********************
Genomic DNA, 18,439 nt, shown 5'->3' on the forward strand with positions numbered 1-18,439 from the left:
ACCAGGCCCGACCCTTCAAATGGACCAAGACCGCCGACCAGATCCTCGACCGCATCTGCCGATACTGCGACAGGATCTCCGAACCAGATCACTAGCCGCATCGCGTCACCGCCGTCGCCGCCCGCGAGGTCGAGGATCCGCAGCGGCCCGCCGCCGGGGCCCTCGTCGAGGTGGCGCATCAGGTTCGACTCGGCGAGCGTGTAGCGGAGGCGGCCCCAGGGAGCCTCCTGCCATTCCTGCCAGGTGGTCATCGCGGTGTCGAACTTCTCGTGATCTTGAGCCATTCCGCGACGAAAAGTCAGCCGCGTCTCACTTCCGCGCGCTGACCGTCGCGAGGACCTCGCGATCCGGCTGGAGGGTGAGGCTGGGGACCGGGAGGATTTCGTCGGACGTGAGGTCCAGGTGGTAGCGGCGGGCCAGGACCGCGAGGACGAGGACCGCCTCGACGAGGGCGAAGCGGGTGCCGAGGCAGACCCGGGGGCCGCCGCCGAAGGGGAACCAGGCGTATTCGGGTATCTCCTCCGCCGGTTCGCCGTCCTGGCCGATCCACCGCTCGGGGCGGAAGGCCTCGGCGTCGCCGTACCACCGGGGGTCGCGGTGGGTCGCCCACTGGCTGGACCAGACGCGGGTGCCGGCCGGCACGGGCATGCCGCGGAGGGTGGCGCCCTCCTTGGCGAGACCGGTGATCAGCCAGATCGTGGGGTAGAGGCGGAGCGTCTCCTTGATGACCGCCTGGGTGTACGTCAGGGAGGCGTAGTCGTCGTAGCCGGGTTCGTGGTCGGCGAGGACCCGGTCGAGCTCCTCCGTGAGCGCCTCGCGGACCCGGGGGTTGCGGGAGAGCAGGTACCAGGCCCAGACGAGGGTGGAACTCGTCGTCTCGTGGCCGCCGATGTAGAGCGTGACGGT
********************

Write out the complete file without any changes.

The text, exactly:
Genomic DNA, 18,439 nt, shown 5'->3' on the forward strand with positions numbered 1-18,439 from the left:
ACCAGGCCCGACCCTTCAAATGGACCAAGACCGCCGACCAGATCCTCGACCGCATCTGCCGATACTGCGACAGGATCTCCGAACCAGATCACTAGCCGCATCGCGTCACCGCCGTCGCCGCCCGCGAGGTCGAGGATCCGCAGCGGCCCGCCGCCGGGGCCCTCGTCGAGGTGGCGCATCAGGTTCGACTCGGCGAGCGTGTAGCGGAGGCGGCCCCAGGGAGCCTCCTGCCATTCCTGCCAGGTGGTCATCGCGGTGTCGAACTTCTCGTGATCTTGAGCCATTCCGCGACGAAAAGTCAGCCGCGTCTCACTTCCGCGCGCTGACCGTCGCGAGGACCTCGCGATCCGGCTGGAGGGTGAGGCTGGGGACCGGGAGGATTTCGTCGGACGTGAGGTCCAGGTGGTAGCGGCGGGCCAGGACCGCGAGGACGAGGACCGCCTCGACGAGGGCGAAGCGGGTGCCGAGGCAGACCCGGGGGCCGCCGCCGAAGGGGAACCAGGCGTATTCGGGTATCTCCTCCGCCGGTTCGCCGTCCTGGCCGATCCACCGCTCGGGGCGGAAGGCCTCGGCGTCGCCGTACCACCGGGGGTCGCGGTGGGTCGCCCACTGGCTGGACCAGACGCGGGTGCCGGCCGGCACGGGCATGCCGCGGAGGGTGGCGCCCTCCTTGGCGAGACCGGTGATCAGCCAGATCGTGGGGTAGAGGCGGAGCGTCTCCTTGATGACCGCCTGGGTGTACGTCAGGGAGGCGTAGTCGTCGTAGCCGGGTTCGTGGTCGGCGAGGACCCGGTCGAGCTCCTCCGTGAGCGCCTCGCGGACCCGGGGGTTGCGGGAGAGCAGGTACCAGGCCCAGACGAGGGTGGAACTCGTCGTCTCGTGGCCGCCGATGTAGAGCGTGACGGT